It is a just a shame such a lovely space and fascinating objects which must have looked great at installation seem to suffer from poor lighting which makes some labels hard to read.

Soldier Gallery follows the life of a soldier from joining the army to training and daily life.

Next we move on to the Soldier gallery, this focuses on oral history and direct quotations allowing the voices of soldiers to explore the commonality of experience over the years. There are some poignant displays of uniforms exploring the role of hereditary military tradition within families, and a beautiful child’s uniform reminds us that children have played a part in war and continue to do so in contemporary global conflict.

The Clinton military dynasty spanned more than three generations.
Band jacket, worn 1800. For boys whose fathers were soldiers the army was often their family.

Interactives are spread throughout the museum from opportunities to choose food on touch top tables to learn about soldiers rations, to rifles and dress up. It is, I think, the most interactive museum I have seen with so much to get hands on and involved with for all different ages. There is even a virtual marching drill and an opportunity to ‘like’ objects that will be very familiar with the Facebook generation.

In this gallery there is also an action theatre with immersive video and sound projection that places you at the heart of serving on the front line through history. Whilst it is important that galleries are exciting on many levels not just visually, I did find the sound from this section coupled with other audio voices and the marching interactive which included lots of stamping and giggling did make it hard to focus on what the curator was saying and a little overwhelming.

Marching to the new NAM beat.

Bearing in mind this was also with only a small group in the gallery I wonder how sound levels in a full museum would be. I often can’t help but have my “autism and sensory” hat on, and whilst I would never want a museum to be silent, military museums often pose particular auditory challenges with the noises of gunfire and bombs ricocheting in your ears. But I was please to see seating spaced throughout the space with thought to visitors who struggle to sit down and get up.

Society and the Army gallery explores the cultural impact of the army.
Accessible seating is placed throughout the gallery.

A more interesting gallery in some ways and very much a sign of our times is the ‘Society and the Army’ space on the top floor of the museum. This gallery looks at the army and its cultural influences from film, theatre and poetry to fashion and even vernacular vocabulary that now feels commonplace but has its origins in 18th and 19th century battles. It is an exciting and gallery, perhaps for visitors who weren’t really interested in coming to an army museum in the first place.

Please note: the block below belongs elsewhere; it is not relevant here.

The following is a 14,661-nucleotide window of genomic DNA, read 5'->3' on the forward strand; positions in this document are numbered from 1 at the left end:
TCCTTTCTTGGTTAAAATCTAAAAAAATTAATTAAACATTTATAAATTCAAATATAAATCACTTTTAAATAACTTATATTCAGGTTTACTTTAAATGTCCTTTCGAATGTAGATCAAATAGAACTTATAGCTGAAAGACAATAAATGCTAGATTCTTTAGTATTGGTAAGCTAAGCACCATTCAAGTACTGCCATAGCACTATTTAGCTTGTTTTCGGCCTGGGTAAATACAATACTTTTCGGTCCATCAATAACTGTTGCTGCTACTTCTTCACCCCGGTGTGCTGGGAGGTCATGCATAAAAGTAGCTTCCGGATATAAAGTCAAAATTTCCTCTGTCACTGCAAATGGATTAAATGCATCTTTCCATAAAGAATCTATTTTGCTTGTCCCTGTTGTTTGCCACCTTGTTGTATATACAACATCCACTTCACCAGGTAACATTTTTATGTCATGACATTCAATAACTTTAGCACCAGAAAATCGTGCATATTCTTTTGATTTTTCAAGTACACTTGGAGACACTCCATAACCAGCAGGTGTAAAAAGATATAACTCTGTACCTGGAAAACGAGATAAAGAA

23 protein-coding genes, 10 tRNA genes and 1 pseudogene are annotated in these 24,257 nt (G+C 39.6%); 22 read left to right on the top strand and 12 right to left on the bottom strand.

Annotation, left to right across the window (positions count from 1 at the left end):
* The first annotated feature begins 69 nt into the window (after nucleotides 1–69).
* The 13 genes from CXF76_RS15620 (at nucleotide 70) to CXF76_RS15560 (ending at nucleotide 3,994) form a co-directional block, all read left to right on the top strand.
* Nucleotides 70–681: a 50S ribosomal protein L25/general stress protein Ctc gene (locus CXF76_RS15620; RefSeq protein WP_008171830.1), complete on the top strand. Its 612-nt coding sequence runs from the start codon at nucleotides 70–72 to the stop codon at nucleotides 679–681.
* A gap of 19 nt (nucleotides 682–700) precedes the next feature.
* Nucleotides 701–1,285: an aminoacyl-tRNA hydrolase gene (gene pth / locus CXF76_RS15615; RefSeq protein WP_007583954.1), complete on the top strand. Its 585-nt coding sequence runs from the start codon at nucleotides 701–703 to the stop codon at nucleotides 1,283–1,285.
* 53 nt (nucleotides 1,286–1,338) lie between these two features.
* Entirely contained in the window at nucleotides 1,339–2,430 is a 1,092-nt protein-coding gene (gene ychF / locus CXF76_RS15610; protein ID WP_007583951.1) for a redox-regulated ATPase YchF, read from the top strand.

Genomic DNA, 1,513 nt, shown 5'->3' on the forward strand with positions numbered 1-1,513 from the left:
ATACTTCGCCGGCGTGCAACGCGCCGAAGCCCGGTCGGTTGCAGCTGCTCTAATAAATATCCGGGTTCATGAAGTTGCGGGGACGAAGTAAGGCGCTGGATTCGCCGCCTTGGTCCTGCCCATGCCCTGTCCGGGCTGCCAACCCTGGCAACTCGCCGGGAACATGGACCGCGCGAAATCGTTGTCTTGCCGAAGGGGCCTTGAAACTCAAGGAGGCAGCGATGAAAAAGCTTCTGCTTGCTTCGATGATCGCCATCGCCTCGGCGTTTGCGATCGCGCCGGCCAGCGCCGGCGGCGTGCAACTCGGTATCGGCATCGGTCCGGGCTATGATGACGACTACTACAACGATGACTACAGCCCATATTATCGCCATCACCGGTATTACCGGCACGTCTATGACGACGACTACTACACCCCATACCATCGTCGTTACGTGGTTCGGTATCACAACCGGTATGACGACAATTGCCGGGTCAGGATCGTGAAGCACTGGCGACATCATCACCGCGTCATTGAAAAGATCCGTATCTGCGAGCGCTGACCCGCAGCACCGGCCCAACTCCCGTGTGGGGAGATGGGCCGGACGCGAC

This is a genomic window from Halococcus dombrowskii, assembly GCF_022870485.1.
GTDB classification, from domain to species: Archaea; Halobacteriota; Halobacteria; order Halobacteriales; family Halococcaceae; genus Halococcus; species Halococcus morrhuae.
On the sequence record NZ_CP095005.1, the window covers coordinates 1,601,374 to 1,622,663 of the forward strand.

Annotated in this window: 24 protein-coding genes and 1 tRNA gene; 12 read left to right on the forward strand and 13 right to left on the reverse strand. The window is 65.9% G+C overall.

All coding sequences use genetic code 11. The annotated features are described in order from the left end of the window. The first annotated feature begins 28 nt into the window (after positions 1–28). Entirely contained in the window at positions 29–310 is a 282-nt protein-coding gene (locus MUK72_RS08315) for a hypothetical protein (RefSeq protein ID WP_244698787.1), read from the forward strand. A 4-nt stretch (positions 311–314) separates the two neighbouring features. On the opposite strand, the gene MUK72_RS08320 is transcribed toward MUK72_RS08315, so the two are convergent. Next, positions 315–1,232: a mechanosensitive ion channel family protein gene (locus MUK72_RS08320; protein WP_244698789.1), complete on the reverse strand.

At times the visuals can be overwhelming and objects begin to take second place.
Army chat looks at words that have entered everyday language but have their origins in army talk and battles.

At times visually there is a lot going on and I felt that museum objects began to take second place to bold visuals from floor to ceiling, particularly where the object cases are in-set. I guess it becomes more about the experience than the actual objects.

But that is the real heart of this transformation, the amazing objects that have survived hundreds of years. Objects used and taken in the heat of battle. Behind the neon lights there are precious objects that shine, beautifully conserved and many now on show for the first time.

Too delicate to display till conserved. Alexander Kennedy Clark captured the standard during a cavalry charge at Waterloo in 1815.

In the ‘Battle’ gallery, which explores the experience of battle in four eras, this is exemplified by a beautiful standard and eagle captured at the Battle of Waterloo in 1815. You can see the fragility of the silk displayed for the first time, it hints not only at the fragility of objects but also the ephemeral shifting nature of alliances and lives over the centuries.

Gell’s Regiment of infantry around 1650. This flag was carried when Gell’s Regiment fought for Parliament during the Civil Wars.

Equally in the ‘Army’ gallery, which charts the history of the army as an institution, there is a beautiful flag from 1650 belonging to Sir John Gell’s regiment who fought for Parliament during the Civil Wars. Again on show for the first time, it tells the story of a country torn and the shifting nature of power from King to Parliament aided by military might.

The Insight Gallery, looks at the army and their interaction across the globe.